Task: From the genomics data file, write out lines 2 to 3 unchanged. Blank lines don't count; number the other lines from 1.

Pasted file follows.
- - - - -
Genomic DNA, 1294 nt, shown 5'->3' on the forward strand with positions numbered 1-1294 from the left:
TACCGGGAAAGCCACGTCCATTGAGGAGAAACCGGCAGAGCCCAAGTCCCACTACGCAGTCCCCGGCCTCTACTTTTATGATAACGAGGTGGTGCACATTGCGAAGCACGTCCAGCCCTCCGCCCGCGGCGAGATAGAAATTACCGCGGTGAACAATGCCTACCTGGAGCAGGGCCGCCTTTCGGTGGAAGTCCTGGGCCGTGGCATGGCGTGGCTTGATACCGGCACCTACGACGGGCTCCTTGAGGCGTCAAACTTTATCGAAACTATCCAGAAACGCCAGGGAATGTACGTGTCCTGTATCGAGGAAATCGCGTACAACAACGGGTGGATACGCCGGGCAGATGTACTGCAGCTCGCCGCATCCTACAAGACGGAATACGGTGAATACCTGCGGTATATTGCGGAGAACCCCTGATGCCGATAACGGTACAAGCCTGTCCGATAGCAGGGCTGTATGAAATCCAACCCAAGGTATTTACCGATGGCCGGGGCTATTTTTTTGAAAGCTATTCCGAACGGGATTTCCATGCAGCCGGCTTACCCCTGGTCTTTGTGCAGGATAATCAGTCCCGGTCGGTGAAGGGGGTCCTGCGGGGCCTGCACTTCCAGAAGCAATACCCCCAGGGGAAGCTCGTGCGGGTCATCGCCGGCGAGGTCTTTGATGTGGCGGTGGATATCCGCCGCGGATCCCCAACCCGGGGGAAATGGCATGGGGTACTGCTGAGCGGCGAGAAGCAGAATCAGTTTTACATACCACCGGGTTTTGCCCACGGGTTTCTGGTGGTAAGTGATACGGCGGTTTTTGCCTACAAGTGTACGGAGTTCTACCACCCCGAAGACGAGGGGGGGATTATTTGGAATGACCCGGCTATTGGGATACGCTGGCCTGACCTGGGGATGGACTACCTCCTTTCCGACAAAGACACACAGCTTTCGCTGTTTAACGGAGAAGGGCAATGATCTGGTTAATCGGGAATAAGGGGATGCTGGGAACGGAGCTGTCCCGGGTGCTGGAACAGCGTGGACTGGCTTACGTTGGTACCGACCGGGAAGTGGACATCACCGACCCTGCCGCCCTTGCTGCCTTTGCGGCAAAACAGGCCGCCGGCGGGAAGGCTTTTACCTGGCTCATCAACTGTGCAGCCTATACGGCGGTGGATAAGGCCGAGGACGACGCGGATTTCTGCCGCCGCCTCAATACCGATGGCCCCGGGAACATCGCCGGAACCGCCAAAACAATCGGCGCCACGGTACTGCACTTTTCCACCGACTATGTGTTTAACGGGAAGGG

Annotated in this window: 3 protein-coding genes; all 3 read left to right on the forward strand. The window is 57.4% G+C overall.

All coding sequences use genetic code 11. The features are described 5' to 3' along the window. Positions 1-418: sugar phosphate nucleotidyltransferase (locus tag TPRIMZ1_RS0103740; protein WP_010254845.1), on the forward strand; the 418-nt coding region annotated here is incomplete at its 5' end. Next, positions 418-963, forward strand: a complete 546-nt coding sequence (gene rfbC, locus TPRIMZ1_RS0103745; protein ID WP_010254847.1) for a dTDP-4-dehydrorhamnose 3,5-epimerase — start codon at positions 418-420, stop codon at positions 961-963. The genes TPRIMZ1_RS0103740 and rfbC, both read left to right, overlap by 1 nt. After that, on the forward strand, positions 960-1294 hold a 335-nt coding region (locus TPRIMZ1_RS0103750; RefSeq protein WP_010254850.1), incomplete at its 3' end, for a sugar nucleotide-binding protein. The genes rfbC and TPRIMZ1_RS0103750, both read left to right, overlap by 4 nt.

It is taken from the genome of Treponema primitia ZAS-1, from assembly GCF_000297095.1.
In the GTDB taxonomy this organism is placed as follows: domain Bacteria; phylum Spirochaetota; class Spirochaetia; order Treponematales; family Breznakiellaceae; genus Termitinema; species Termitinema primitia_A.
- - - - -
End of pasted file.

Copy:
TACCGGGAAAGCCACGTCCATTGAGGAGAAACCGGCAGAGCCCAAGTCCCACTACGCAGTCCCCGGCCTCTACTTTTATGATAACGAGGTGGTGCACATTGCGAAGCACGTCCAGCCCTCCGCCCGCGGCGAGATAGAAATTACCGCGGTGAACAATGCCTACCTGGAGCAGGGCCGCCTTTCGGTGGAAGTCCTGGGCCGTGGCATGGCGTGGCTTGATACCGGCACCTACGACGGGCTCCTTGAGGCGTCAAACTTTATCGAAACTATCCAGAAACGCCAGGGAATGTACGTGTCCTGTATCGAGGAAATCGCGTACAACAACGGGTGGATACGCCGGGCAGATGTACTGCAGCTCGCCGCATCCTACAAGACGGAATACGGTGAATACCTGCGGTATATTGCGGAGAACCCCTGATGCCGATAACGGTACAAGCCTGTCCGATAGCAGGGCTGTATGAAATCCAACCCAAGGTATTTACCGATGGCCGGGGCTATTTTTTTGAAAGCTATTCCGAACGGGATTTCCATGCAGCCGGCTTACCCCTGGTCTTTGTGCAGGATAATCAGTCCCGGTCGGTGAAGGGGGTCCTGCGGGGCCTGCACTTCCAGAAGCAATACCCCCAGGGGAAGCTCGTGCGGGTCATCGCCGGCGAGGTCTTTGATGTGGCGGTGGATATCCGCCGCGGATCCCCAACCCGGGGGAAATGGCATGGGGTACTGCTGAGCGGCGAGAAGCAGAATCAGTTTTACATACCACCGGGTTTTGCCCACGGGTTTCTGGTGGTAAGTGATACGGCGGTTTTTGCCTACAAGTGTACGGAGTTCTACCACCCCGAAGACGAGGGGGGGATTATTTGGAATGACCCGGCTATTGGGATACGCTGGCCTGACCTGGGGATGGACTACCTCCTTTCCGACAAAGACACACAGCTTTCGCTGTTTAACGGAGAAGGGCAATGATCTGGTTAATCGGGAATAAGGGGATGCTGGGAACGGAGCTGTCCCGGGTGCTGGAACAGCGTGGACTGGCTTACGTTGGTACCGACCGGGAAGTGGACATCACCGACCCTGCCGCCCTTGCTGCCTTTGCGGCAAAACAGGCCGCCGGCGGGAAGGCTTTTACCTGGCTCATCAACTGTGCAGCCTATACGGCGGTGGATAAGGCCGAGGACGACGCGGATTTCTGCCGCCGCCTCAATACCGATGGCCCCGGGAACATCGCCGGAACCGCCAAAACAATCGGCGCCACGGTACTGCACTTTTCCACCGACTATGTGTTTAACGGGAAGGG

Annotated in this window: 3 protein-coding genes; all 3 read left to right on the forward strand. The window is 57.4% G+C overall.